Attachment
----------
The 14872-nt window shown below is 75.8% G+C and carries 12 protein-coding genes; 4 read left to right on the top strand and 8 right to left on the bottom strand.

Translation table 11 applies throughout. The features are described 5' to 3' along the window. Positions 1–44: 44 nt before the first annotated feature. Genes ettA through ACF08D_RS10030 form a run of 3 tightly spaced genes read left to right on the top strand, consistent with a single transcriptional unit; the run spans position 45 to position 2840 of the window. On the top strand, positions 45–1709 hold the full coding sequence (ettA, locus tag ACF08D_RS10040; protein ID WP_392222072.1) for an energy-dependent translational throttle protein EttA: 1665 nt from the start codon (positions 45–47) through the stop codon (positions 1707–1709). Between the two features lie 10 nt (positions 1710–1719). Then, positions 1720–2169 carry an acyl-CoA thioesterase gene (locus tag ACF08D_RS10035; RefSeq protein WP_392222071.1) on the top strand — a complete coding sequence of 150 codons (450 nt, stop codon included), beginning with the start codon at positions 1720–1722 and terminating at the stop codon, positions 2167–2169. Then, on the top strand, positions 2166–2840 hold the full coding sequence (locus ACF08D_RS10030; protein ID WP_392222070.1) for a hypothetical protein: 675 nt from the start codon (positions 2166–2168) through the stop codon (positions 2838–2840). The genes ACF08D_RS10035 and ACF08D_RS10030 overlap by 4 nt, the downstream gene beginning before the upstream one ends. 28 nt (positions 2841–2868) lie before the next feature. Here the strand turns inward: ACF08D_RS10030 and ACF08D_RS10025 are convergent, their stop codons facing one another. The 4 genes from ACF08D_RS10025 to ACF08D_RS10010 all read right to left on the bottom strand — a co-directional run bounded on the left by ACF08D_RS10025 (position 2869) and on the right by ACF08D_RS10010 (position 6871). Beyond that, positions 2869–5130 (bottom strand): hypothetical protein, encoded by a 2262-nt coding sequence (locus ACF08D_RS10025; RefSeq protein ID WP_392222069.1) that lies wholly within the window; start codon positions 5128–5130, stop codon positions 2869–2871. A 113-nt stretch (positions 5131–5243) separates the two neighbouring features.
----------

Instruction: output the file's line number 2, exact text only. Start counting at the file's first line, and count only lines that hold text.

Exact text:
Translation table 11 applies throughout. The features are described 5' to 3' along the window. Positions 1–44: 44 nt before the first annotated feature. Genes ettA through ACF08D_RS10030 form a run of 3 tightly spaced genes read left to right on the top strand, consistent with a single transcriptional unit; the run spans position 45 to position 2840 of the window. On the top strand, positions 45–1709 hold the full coding sequence (ettA, locus tag ACF08D_RS10040; protein ID WP_392222072.1) for an energy-dependent translational throttle protein EttA: 1665 nt from the start codon (positions 45–47) through the stop codon (positions 1707–1709). Between the two features lie 10 nt (positions 1710–1719). Then, positions 1720–2169 carry an acyl-CoA thioesterase gene (locus tag ACF08D_RS10035; RefSeq protein WP_392222071.1) on the top strand — a complete coding sequence of 150 codons (450 nt, stop codon included), beginning with the start codon at positions 1720–1722 and terminating at the stop codon, positions 2167–2169. Then, on the top strand, positions 2166–2840 hold the full coding sequence (locus ACF08D_RS10030; protein ID WP_392222070.1) for a hypothetical protein: 675 nt from the start codon (positions 2166–2168) through the stop codon (positions 2838–2840). The genes ACF08D_RS10035 and ACF08D_RS10030 overlap by 4 nt, the downstream gene beginning before the upstream one ends. 28 nt (positions 2841–2868) lie before the next feature. Here the strand turns inward: ACF08D_RS10030 and ACF08D_RS10025 are convergent, their stop codons facing one another. The 4 genes from ACF08D_RS10025 to ACF08D_RS10010 all read right to left on the bottom strand — a co-directional run bounded on the left by ACF08D_RS10025 (position 2869) and on the right by ACF08D_RS10010 (position 6871). Beyond that, positions 2869–5130 (bottom strand): hypothetical protein, encoded by a 2262-nt coding sequence (locus ACF08D_RS10025; RefSeq protein ID WP_392222069.1) that lies wholly within the window; start codon positions 5128–5130, stop codon positions 2869–2871. A 113-nt stretch (positions 5131–5243) separates the two neighbouring features.